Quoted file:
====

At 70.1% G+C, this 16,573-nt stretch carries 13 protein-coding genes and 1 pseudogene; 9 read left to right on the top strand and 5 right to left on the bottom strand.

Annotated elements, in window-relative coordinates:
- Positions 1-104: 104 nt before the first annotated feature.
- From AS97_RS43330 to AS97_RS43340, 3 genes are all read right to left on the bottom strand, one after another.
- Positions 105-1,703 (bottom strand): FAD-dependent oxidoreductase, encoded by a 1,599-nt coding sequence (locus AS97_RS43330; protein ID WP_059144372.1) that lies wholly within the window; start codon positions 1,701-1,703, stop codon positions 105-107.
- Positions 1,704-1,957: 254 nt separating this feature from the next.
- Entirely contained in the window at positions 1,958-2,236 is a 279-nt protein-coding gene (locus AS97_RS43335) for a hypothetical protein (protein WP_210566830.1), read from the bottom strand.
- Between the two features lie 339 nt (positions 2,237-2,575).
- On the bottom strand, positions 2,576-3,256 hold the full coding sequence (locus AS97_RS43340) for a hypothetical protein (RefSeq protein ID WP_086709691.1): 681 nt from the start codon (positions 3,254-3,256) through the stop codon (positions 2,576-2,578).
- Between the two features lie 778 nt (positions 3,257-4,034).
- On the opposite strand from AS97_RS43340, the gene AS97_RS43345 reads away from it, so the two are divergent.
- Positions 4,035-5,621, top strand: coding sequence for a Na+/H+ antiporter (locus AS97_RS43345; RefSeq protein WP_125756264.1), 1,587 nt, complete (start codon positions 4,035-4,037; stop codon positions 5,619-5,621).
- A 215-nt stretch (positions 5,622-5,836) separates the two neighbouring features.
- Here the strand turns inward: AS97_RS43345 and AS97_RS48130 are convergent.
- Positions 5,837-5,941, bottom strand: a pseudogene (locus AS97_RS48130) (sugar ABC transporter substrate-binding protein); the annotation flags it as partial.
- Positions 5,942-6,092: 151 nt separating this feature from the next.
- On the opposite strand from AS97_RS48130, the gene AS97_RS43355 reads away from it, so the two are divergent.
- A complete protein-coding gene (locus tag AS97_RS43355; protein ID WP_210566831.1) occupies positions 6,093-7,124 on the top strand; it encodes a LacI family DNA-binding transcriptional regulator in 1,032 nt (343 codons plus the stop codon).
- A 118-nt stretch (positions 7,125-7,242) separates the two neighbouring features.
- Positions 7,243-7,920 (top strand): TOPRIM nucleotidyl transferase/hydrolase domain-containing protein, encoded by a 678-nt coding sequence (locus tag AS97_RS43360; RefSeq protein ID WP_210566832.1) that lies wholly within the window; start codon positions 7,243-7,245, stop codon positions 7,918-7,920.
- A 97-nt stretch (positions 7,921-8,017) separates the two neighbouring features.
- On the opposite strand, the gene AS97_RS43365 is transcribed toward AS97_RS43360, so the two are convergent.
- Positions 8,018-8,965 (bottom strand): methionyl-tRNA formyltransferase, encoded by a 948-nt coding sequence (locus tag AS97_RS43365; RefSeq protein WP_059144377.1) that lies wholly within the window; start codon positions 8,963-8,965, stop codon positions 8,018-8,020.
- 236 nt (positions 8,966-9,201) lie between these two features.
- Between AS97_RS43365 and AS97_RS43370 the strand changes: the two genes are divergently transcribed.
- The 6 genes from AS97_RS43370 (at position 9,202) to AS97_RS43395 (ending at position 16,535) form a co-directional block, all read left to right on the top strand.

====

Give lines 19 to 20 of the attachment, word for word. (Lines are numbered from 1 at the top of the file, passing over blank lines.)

- A 118-nt stretch (positions 7,125-7,242) separates the two neighbouring features.
- Positions 7,243-7,920 (top strand): TOPRIM nucleotidyl transferase/hydrolase domain-containing protein, encoded by a 678-nt coding sequence (locus tag AS97_RS43360; RefSeq protein ID WP_210566832.1) that lies wholly within the window; start codon positions 7,243-7,245, stop codon positions 7,918-7,920.